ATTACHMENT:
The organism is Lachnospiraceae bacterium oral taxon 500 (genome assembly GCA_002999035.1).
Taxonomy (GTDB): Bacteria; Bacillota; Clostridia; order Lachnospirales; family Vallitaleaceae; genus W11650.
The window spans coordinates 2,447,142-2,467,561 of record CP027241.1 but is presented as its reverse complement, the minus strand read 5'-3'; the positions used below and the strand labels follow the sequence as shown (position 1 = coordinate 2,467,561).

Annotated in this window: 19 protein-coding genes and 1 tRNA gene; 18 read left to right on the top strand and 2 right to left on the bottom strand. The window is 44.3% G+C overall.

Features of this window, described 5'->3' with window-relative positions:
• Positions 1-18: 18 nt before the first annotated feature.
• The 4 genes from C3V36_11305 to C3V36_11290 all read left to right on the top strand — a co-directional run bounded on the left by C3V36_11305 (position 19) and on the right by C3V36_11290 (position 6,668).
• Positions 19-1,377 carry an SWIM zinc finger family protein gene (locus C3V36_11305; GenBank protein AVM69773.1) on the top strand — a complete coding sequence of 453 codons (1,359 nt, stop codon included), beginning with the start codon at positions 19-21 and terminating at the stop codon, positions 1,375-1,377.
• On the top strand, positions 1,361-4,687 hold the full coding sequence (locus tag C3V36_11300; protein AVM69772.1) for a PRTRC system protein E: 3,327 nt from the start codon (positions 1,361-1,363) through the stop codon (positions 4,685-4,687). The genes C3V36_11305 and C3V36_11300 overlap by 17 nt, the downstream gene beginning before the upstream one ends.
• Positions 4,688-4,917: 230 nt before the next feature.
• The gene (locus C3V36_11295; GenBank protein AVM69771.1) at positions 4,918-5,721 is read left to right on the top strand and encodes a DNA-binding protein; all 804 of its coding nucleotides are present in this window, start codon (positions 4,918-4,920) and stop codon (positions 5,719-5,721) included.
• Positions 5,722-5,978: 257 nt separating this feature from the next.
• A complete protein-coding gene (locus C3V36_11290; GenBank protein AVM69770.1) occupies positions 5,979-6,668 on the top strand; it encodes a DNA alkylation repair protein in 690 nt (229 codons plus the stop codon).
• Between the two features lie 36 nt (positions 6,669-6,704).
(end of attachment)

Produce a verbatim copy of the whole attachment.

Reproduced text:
The organism is Lachnospiraceae bacterium oral taxon 500 (genome assembly GCA_002999035.1).
Taxonomy (GTDB): Bacteria; Bacillota; Clostridia; order Lachnospirales; family Vallitaleaceae; genus W11650.
The window spans coordinates 2,447,142-2,467,561 of record CP027241.1 but is presented as its reverse complement, the minus strand read 5'-3'; the positions used below and the strand labels follow the sequence as shown (position 1 = coordinate 2,467,561).

Annotated in this window: 19 protein-coding genes and 1 tRNA gene; 18 read left to right on the top strand and 2 right to left on the bottom strand. The window is 44.3% G+C overall.

Features of this window, described 5'->3' with window-relative positions:
• Positions 1-18: 18 nt before the first annotated feature.
• The 4 genes from C3V36_11305 to C3V36_11290 all read left to right on the top strand — a co-directional run bounded on the left by C3V36_11305 (position 19) and on the right by C3V36_11290 (position 6,668).
• Positions 19-1,377 carry an SWIM zinc finger family protein gene (locus C3V36_11305; GenBank protein AVM69773.1) on the top strand — a complete coding sequence of 453 codons (1,359 nt, stop codon included), beginning with the start codon at positions 19-21 and terminating at the stop codon, positions 1,375-1,377.
• On the top strand, positions 1,361-4,687 hold the full coding sequence (locus tag C3V36_11300; protein AVM69772.1) for a PRTRC system protein E: 3,327 nt from the start codon (positions 1,361-1,363) through the stop codon (positions 4,685-4,687). The genes C3V36_11305 and C3V36_11300 overlap by 17 nt, the downstream gene beginning before the upstream one ends.
• Positions 4,688-4,917: 230 nt before the next feature.
• The gene (locus C3V36_11295; GenBank protein AVM69771.1) at positions 4,918-5,721 is read left to right on the top strand and encodes a DNA-binding protein; all 804 of its coding nucleotides are present in this window, start codon (positions 4,918-4,920) and stop codon (positions 5,719-5,721) included.
• Positions 5,722-5,978: 257 nt separating this feature from the next.
• A complete protein-coding gene (locus C3V36_11290; GenBank protein AVM69770.1) occupies positions 5,979-6,668 on the top strand; it encodes a DNA alkylation repair protein in 690 nt (229 codons plus the stop codon).
• Between the two features lie 36 nt (positions 6,669-6,704).